If you have read any of Cara Black's Aimée Leduc novels, you know the significance of this pink Vespa that I photographed during my recent trip to Paris. AND I even spotted it on Ile St. Louis. Pink Vespa + Ile St. Louis = Aimée. It must be hers.
I accidentally stumbled upon Cara's books while roaming the aisles of Barnes and Noble a few years ago. Each murder mystery is set in a different neighborhood of Paris. I've read them all. I am reading the most recent one right now. It came in the mail while I was in Paris.
Aimée has a private detective/computer security business passed down to her by her grandfather. Her father was a police officer who was blown up by bad guys. Her godfather is one of the top dogs of the Paris police force. Her mom abandoned her when she was eight years old. Aimée dresses in vintage designer clothes she finds at the flea market. In the latest book, she wraps a Hermès scarf around her neck before going out. I have one, too, Aimée!! I found it for $5 at one of the local consignment shops.
As far as dressing goes, that's about all I have in common with Aimée. But wouldn't I love to shop at the Paris flea market? Oui, oui et oui. Aimée has a bichon frise named Miles Davis. I searched for Miles while on Ile St. Louis, but I didn't see him so I lifted a photo off the internet. If I lived in Paris and wanted a dog to keep me company, I think he would make a great companion.
Aimée has had her heart broken several times. She is attracted to "bad boys." I would match her up with a younger Bruce...
He was in concert in Paris last summer while I was there. Maybe Aimée went to hear him? Her latest love interest is a flic, a cop, but it isn't going well at the moment.
Her best friend and business partner, René, has been lured to Silicon Valley, but he is in over his head, too, although Aimée doesn't know it yet.
I really shouldn't give away any more of the plot. I want to race through the book, but I am trying to slow myself down and savor it. I could stay up all night and gobble it up, but I would have a sleep deprivation hangover worse than I already do and it will be a while before Cara comes out with the next book.
At the very great risk of messing with my odds for winning, Cara has a contest associated with this book.
I plan to win. A week in Paris with Cara tracing the footsteps of Aimée. Details are inside special editions of the book and on Cara's website. I promise to blog all about it while I am there.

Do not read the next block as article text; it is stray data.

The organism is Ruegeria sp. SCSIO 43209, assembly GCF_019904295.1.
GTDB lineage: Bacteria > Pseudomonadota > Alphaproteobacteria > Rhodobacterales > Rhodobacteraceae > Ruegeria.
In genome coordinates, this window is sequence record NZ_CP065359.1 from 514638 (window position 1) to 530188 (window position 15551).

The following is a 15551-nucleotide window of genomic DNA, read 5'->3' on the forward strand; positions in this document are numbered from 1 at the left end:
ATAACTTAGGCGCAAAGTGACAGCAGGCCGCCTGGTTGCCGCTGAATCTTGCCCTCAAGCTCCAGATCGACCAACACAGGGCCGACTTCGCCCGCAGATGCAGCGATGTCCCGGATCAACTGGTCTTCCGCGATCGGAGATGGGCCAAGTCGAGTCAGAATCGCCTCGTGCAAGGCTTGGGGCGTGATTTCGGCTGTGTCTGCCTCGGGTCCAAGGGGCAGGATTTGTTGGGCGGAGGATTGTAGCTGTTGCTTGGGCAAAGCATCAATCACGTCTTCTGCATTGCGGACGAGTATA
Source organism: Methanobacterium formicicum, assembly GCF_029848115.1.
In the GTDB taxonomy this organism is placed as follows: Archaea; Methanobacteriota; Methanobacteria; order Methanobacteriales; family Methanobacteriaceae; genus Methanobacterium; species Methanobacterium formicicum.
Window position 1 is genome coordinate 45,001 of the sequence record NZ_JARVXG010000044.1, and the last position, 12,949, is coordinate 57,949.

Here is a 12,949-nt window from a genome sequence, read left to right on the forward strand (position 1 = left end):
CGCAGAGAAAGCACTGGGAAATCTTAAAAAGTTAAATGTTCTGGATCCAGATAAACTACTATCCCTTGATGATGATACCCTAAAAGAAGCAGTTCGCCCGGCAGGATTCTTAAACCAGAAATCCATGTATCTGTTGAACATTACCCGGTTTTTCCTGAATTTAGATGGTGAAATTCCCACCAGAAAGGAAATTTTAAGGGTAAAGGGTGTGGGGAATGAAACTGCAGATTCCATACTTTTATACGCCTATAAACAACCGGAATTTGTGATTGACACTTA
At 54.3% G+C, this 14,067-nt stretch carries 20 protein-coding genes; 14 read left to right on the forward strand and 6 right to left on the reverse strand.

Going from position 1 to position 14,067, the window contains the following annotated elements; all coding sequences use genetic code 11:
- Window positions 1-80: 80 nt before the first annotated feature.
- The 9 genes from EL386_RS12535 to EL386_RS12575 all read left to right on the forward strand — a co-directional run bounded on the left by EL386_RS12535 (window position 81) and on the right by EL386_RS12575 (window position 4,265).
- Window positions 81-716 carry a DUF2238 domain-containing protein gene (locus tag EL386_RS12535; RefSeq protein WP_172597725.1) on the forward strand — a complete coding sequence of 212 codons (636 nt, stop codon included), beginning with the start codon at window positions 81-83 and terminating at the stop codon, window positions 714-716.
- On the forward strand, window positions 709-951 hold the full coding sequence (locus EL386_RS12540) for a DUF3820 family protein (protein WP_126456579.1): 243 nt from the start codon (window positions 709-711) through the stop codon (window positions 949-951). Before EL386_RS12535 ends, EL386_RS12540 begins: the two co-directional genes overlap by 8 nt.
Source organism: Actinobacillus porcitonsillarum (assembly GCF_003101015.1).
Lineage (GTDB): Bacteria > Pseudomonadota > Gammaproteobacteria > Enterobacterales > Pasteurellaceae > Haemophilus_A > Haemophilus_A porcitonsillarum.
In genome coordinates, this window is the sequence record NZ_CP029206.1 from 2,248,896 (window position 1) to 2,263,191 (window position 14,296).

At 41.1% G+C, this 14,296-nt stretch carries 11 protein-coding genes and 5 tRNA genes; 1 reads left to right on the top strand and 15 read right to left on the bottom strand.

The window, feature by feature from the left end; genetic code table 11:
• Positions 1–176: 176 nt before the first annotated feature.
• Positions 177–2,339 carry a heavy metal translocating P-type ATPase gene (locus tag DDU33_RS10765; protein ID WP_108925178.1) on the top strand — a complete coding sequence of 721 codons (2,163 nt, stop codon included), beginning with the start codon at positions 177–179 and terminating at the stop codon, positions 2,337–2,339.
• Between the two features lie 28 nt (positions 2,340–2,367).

Aimée often forgets to eat while she is out looking for clues to the latest mystery. In Murder Below Montparnasse, she is on the trail of a stolen Modigliani painting. I have seen his work in museums but needed to google him.
Amedeo Modigliani (1884-1920)
Anyway, while on the trail of a stolen portrait of Lenin, Aimée talks to a woman who has just taken a batch of financiers out of the oven. Aimée eats half of the still warm cakes. This is my first time making them. They are a Parisian concoction, created by a baker in the 19th century.
Enjoy the book and make some financiers of your own. Aimée would approve, I think.
I do not have financier molds. I used a cupcake tin, buttering and flouring each cup. And do be careful about browning the butter. It cooks pretty quickly- I boiled mine for about 3 minutes. I was so excited to finally find ground almonds at Harris Teeter. I found them in a special section of kosher foods since it is almost Passover.
Tea time on this rainy chilly Sunday in North Carolina... I don't think my little cake will make it long enough to be room temperature. Désolée, Dorie! Aimée didn't wait either.
recipe from Dorie Greenspan
Makes 12 cookies
1 1/2 sticks (6 ounces; 180 grams) unsalted butter
1 cup (200 grams) sugar
1 cup (100 grams) ground almonds
6 large egg whites
2/3 cup (90 grams) all-purpose flour
Put the butter in a small saucepan and bring it to the boil over medium heat, swirling the pan occasionally. Allow the butter to bubble away until it turns a deep brown, but don't turn your back on the pan - the difference between brown and black is measured in seconds. Pull the pan from the heat and keep it in a warm place.
Mix the sugar and almonds together in a medium saucepan. Stir in the egg whites, place the pan over low heat, and, stirring constantly with a wooden spoon, heat the mixture until it is runny, slightly white and hot to the touch, about 2 minutes. Remove the pan from the heat and stir in the flour, then gradually mix in the melted butter. Transfer the batter to a bowl, cover with plastic wrap, pressing it against the surface of the batter to create an airtight seal, and chill for at least 1 hour. (The batter can be kept covered in the refrigerator for up to 3 days.)
Center a rack in the oven and preheat the oven to 400 degrees F (200 degrees C). Butter 12 rectangular financier molds (these were tested in 3-3/4 x 2 x 5/8-inch [10 x 5 x 1-1/2-cm] rectangular molds that each hold 3 tablespoons), dust the interiors with flour and tap out the excess. Place the molds on a baking sheet for easy transport.
Fill each mold almost to the top with batter. Slide the molds into the oven and bake for about 13 minutes, or until the financiers are golden, crowned and springy to the touch. If necessary, run a blunt knife between the cookies and the sides of the pans, then turn the cookies out of their molds and allow them to cool to room temperature right side up on cooling racks.
Bon appétit and happy reading!!